ITC Brings 'Domestic Industry' Issue to Patent Case
In a closely watched case, the International Trade Commission has ruled that a complainant failed to show that it has a domestic industry in need of patent protection—the first such ruling coming under a new ITC program in which the agency has pledged to resolve key issues earlier in patent investigations.
An ITC judge ruled Friday that Lamina Packaging Innovations LLC failed to meet the domestic industry requirement in a suit against Pernod Ricard USA LLC, Beats Electronics LLC, Diageo North America Inc., and others. If affirmed by the full Commission, the ruling means Lamina’s suit alleging that companies are infringing on its packaging patents will not proceed before the ITC. The Commission, which is able to bar imports of products that it deems harm a domestic industry, requires that a company filing a suit must have domestic industry.
Lamina “failed to satisfy the economic prong of the domestic industry requirement and has failed to show that a domestic industry is in the process of being established,” Administrative Law Judge Theodore R. Essex wrote in an ITC notice [PDF].
In March, the full ITC ordered Judge Essex to conduct an expedited review of whether Lamina, based in Longview, Texas, had a domestic industry and asked that he issue a ruling within 100 days. Usually the domestic industry requirement is examined as part of the overall case.
Lamina objected to the expedited proceeding, saying it had no prior notice of the expedited proceeding as the ITC’s new pilot program had not yet been announced, and it therefore violated the Administrative Procedure Act. The company, represented by Gregory Love of the Longview law firm Stevens Love, told CorpCounsel.com he will ask the full ITC to review the ruling on procedural grounds and, if necessary, on the merits; he also said that, if necessary, he would appeal to the U.S. Court of Appeals for the Federal Circuit.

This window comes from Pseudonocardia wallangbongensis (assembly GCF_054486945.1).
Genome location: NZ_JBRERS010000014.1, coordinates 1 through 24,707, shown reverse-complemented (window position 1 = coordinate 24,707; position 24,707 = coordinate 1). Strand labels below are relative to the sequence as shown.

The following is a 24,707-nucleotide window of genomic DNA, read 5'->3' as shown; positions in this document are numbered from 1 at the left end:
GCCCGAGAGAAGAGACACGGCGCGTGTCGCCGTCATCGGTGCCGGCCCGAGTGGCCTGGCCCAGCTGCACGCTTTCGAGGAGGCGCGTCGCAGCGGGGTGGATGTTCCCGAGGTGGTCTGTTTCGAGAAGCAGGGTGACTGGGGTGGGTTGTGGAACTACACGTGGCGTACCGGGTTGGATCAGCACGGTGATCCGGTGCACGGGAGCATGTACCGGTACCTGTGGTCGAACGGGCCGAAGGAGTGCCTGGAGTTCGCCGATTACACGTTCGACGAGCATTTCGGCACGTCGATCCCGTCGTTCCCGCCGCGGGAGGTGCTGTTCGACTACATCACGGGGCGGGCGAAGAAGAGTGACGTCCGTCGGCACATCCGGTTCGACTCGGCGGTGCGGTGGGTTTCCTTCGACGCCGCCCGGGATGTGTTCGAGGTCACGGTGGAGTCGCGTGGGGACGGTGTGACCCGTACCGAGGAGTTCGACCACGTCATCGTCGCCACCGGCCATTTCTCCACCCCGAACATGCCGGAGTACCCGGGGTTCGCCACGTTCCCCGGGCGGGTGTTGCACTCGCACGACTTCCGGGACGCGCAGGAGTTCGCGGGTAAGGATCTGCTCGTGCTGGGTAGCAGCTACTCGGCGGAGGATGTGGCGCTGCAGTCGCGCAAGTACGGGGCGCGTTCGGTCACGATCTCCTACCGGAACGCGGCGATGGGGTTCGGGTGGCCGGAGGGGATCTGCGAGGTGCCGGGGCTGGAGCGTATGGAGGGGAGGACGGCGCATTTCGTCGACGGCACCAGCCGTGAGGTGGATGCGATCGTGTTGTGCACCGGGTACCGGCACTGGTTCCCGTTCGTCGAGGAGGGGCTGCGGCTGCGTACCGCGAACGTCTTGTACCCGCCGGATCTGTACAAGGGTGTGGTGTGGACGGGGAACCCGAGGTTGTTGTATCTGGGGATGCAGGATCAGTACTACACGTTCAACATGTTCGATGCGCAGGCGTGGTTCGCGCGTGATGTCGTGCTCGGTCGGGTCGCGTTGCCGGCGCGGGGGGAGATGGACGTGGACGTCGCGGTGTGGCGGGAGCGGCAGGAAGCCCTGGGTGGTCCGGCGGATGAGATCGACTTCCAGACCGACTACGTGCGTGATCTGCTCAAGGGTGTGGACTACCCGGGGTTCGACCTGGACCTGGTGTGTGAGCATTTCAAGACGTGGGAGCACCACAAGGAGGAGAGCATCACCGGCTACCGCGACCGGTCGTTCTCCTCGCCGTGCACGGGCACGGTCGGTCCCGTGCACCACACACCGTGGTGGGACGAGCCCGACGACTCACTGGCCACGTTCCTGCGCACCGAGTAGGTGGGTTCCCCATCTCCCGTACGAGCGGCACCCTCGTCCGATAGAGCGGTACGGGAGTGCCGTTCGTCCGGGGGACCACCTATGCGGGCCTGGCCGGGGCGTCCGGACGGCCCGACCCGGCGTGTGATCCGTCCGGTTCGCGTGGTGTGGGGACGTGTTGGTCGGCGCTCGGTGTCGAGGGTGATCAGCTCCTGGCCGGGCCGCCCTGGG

John Mancini, co-leader of the Intellectual Property Group at Mayer Brown, told CorpCounsel.com that his client, Pernod Ricard, is pleased with the ALJ’s decision, “and we look forward to the full Commission’s review,” he said.
Lamina said in its complaint that it had satisfied the domestic industry requirement because it has an extensive domestic licensing program related to the patents it alleges are being infringed, and its licensees have a significant investment in plant and equipment.
Expedited proceedings such as the one in the Lamina investigation could become commonplace at the ITC, as the agency announced in June it was launching a pilot program based on its order in the Lamina case. The ITC plans to begin identifying investigations “likely to present a potentially dispositive issue, such as the existence of a domestic industry, importation, or standing.” It said for selected investigations, it would “direct the presiding Administrative Law Judge (ALJ) to expedite discovery and fact finding (including an evidentiary hearing), and issue an early determination on the potentially dispositive issue within 100 days.”
The Commission said the purpose of the pilot program is to provide “fair and speedy adjudication of complex intellectual property and effective relief against unfairly traded imports, while reducing costs for all participating parties.” Attorneys say the new program will discourage nonpracticing entities (NPEs, also known as “patent trolls”), which acquire and license patents, from bringing cases before the ITC because it will be difficult for them to prove the existence of a domestic industry.
The respondents in the case are represented by Mayer Brown; Ropes & Gray; Ratner Prestia; Perkins Coie; Adduci, Mastriani & Schaumberg; Steptoe & Johnson; Neal, Gerber & Eisenberg; Tannenbaum Helpern Syracuse & Hirschtritt; and Osha Liang.